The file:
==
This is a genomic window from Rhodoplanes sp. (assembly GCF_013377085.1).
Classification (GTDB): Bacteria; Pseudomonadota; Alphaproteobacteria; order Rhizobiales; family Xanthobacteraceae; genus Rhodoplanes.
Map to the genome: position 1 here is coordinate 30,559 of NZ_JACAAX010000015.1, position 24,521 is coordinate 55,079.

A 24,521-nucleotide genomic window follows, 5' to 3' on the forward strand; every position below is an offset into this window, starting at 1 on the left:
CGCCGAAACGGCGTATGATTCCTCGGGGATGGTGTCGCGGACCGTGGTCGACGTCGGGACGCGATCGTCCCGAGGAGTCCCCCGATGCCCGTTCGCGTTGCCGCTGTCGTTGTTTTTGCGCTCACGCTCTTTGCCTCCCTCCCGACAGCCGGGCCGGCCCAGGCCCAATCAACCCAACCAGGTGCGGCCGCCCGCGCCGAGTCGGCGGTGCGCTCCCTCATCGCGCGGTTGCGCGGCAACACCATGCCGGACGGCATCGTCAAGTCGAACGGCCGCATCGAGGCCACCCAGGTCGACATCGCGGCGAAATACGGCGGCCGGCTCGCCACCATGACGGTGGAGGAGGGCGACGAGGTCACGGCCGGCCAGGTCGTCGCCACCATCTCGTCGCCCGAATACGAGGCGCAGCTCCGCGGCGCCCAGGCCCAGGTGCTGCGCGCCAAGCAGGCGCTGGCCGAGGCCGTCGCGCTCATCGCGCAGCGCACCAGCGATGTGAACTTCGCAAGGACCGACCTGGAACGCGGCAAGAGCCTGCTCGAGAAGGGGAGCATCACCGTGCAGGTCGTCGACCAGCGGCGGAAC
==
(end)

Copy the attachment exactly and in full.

This is a genomic window from Rhodoplanes sp. (assembly GCF_013377085.1).
Classification (GTDB): Bacteria; Pseudomonadota; Alphaproteobacteria; order Rhizobiales; family Xanthobacteraceae; genus Rhodoplanes.
Map to the genome: position 1 here is coordinate 30,559 of NZ_JACAAX010000015.1, position 24,521 is coordinate 55,079.

A 24,521-nucleotide genomic window follows, 5' to 3' on the forward strand; every position below is an offset into this window, starting at 1 on the left:
CGCCGAAACGGCGTATGATTCCTCGGGGATGGTGTCGCGGACCGTGGTCGACGTCGGGACGCGATCGTCCCGAGGAGTCCCCCGATGCCCGTTCGCGTTGCCGCTGTCGTTGTTTTTGCGCTCACGCTCTTTGCCTCCCTCCCGACAGCCGGGCCGGCCCAGGCCCAATCAACCCAACCAGGTGCGGCCGCCCGCGCCGAGTCGGCGGTGCGCTCCCTCATCGCGCGGTTGCGCGGCAACACCATGCCGGACGGCATCGTCAAGTCGAACGGCCGCATCGAGGCCACCCAGGTCGACATCGCGGCGAAATACGGCGGCCGGCTCGCCACCATGACGGTGGAGGAGGGCGACGAGGTCACGGCCGGCCAGGTCGTCGCCACCATCTCGTCGCCCGAATACGAGGCGCAGCTCCGCGGCGCCCAGGCCCAGGTGCTGCGCGCCAAGCAGGCGCTGGCCGAGGCCGTCGCGCTCATCGCGCAGCGCACCAGCGATGTGAACTTCGCAAGGACCGACCTGGAACGCGGCAAGAGCCTGCTCGAGAAGGGGAGCATCACCGTGCAGGTCGTCGACCAGCGGCGGAAC